Title: The Night Screams by Devon McCormack
Publisher: Harmony Ink Press
Genre: Contemporary, Gay, Young Adult, Mystery/Suspense
Length: 220 pages/Word Count: 72,902
Running naked through the woods, Cal flees the sadistic man who abducted and tortured him. When he stumbles upon a convenience store, he breaks in to steal food. A young store clerk, Jake, confronts him, and they get into a fight that ends with Cal being knocked unconscious. He wakes in the home of Jake’s Uncle Gary, the owner of the convenience store. Realizing Cal needs help, Gary tries to communicate with him, but despite Cal’s efforts, he can’t bring himself to speak. Instead, he writes down his experiences. Horrified by the perverse cruelty Cal endured, Gary takes him to the police, who track down his tormentor.
Abandoned by his parents before his abduction, Cal doesn’t have anywhere to go, so Gary and his wife eagerly welcome him into their home. He feels fortunate to be with such caring people—something he’s never had before. Despite their help, he still can’t find his voice, and he wonders if he ever will. And Jake certainly isn’t making things any easier. It’s clear he doesn’t want Cal to be part of their family. But the more Cal gets to know him, the more he realizes Jake might be the very person who can heal the deep wounds left by his horrifying past.
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JAKE PACED back and forth, fidgeting as he had the day they’d waited in the emergency room.
Gary perused a magazine, his elbows resting on the plastic arms of the chair he sat in. Cal sat between him and Sierra, the book he’d been trying to read set in his lap. He hadn’t even opened it. He hardly had the attention to focus on the news that came from a TV mounted just below the ceiling. Concentration seemed impossible under these conditions. How could any of them concentrate when they knew Luce’s life depended upon the skill of her surgeon?
It was only a few days since Luce had been in the ER, but her oncologist and surgeon had agreed the size and growth of the tumor were too concerning to wait, so they’d rushed an appointment for surgery.
As Jake walked past them yet again, Gary glared at him. Cal could tell his pacing was only making him more uneasy.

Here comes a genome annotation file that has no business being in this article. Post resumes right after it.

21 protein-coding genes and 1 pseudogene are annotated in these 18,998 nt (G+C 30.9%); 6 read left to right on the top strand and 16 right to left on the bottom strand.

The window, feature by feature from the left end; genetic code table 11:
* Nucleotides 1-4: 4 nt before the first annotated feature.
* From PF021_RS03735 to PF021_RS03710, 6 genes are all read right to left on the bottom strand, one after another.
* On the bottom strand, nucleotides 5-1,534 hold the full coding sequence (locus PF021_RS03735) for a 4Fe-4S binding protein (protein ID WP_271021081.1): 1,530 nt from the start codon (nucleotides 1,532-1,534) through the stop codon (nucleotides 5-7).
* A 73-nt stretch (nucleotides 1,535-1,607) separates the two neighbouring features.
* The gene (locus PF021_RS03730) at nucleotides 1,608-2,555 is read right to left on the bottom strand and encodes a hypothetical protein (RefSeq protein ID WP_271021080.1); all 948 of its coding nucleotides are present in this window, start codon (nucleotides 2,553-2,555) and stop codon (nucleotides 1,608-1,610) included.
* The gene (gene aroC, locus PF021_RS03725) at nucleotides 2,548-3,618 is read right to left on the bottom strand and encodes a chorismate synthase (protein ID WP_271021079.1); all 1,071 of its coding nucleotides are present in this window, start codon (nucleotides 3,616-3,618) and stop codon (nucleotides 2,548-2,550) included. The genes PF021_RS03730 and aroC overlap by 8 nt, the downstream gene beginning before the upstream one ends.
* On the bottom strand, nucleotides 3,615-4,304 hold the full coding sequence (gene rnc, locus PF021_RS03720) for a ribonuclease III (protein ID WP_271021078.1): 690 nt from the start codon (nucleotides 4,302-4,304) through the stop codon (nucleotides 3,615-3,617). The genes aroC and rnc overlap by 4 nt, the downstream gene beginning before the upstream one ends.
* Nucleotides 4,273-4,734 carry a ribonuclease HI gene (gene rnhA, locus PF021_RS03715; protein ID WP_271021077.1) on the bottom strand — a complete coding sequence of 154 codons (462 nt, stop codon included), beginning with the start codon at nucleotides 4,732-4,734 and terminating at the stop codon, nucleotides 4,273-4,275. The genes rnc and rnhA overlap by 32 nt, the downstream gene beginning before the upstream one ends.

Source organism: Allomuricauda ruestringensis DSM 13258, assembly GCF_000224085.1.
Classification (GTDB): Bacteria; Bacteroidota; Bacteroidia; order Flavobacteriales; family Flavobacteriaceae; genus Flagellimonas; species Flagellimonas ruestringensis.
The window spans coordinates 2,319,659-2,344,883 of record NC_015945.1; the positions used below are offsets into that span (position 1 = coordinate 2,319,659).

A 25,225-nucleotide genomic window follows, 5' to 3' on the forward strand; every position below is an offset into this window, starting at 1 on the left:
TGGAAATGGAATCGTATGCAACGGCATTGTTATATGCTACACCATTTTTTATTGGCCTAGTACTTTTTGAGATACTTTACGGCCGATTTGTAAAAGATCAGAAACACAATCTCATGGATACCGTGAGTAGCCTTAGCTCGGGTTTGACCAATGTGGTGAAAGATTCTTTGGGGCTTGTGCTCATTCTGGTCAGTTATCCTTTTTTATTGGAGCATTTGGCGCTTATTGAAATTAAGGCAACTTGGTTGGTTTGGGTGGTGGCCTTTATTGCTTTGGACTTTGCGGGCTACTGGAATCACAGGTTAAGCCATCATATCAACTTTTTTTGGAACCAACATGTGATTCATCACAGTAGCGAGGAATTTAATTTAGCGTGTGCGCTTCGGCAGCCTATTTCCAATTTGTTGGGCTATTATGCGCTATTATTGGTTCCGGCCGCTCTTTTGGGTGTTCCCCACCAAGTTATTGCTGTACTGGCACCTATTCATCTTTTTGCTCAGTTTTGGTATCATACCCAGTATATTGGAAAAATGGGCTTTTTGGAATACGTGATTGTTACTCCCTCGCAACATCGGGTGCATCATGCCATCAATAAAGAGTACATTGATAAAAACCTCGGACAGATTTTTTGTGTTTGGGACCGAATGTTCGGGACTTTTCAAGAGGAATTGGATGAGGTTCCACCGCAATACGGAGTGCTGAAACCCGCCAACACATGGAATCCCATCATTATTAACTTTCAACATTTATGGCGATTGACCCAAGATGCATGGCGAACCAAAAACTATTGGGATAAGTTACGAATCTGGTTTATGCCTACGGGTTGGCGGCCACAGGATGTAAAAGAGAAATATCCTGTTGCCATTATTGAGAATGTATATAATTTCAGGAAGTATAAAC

Sierra nudged Cal’s shoulder. As he turned his attention to her, she glanced to Jake, as if to say, Can you distract him so he’ll stop stressing Gary out?
She’d been good about distracting Gary, discussing the news or topics she noticed in the magazine she held, but she’d given up, surely because she could tell what Gary needed right now was time to think.
Cal stood, set his book on his seat, and approached Jake. “Hey, man. I was gonna grab something from the vending machine downstairs. Wanna come?”
Jake shook his head.
“They’re not gonna be done before we get back, so come on.”
Cal didn’t think it was a great idea to press, but he wasn’t doing it for Jake’s sake. He was doing it for Gary’s, though he figured it might do Jake some good too.
Jake turned to the door they’d taken Luce through, several yards away, past the counter several nurses sat behind. His gaze sank, as if he knew Cal was correct. He nodded.
They headed down a flight of stairs to a cluster of vending machines lining the walls in a nook. Cal’d seen them when they’d first entered the building. He fished through his pocket and retrieved two dollars. “What do you want?”
“Um… I don’t know. I don’t need anything.”
“Water? Do you drink water?” Cal teased, hoping the playful nature would make Jake loosen up… at least a little bit.
Jake smiled, but it quickly shifted to a frown, his face trembling.
Cal gave up. He bent the sides of his crumpled-up dollar, straightening it so he could get it into the slot.
“Okay. Fair enough,” he said. It was Jake’s right to be stressed, so he would let him have that.
He bent the corners of the dollar, fed it into the bill slot of the machine, and pressed the button for a Mello Yello.
As a bang sounded from the machine, Cal bent over to collect his drink.
He felt pressure on his shoulder. It forced him back up and spun him around.
Jake pushed him back against the machine.
It was an aggressive push, one that alarmed Cal. He stared at Jake, whose gaze was fixed on him in a way he’d never seen before.
Jake stepped forward and pressed his lips against Cal’s.
Cal’s face felt like it was on fire as Jake opened his mouth and kissed him firmly, passionately.
What is he doing?
The sensation was too delightful for Cal not to reciprocate.
Jake wrapped an arm around Cal and pulled his torso so it was flush with his.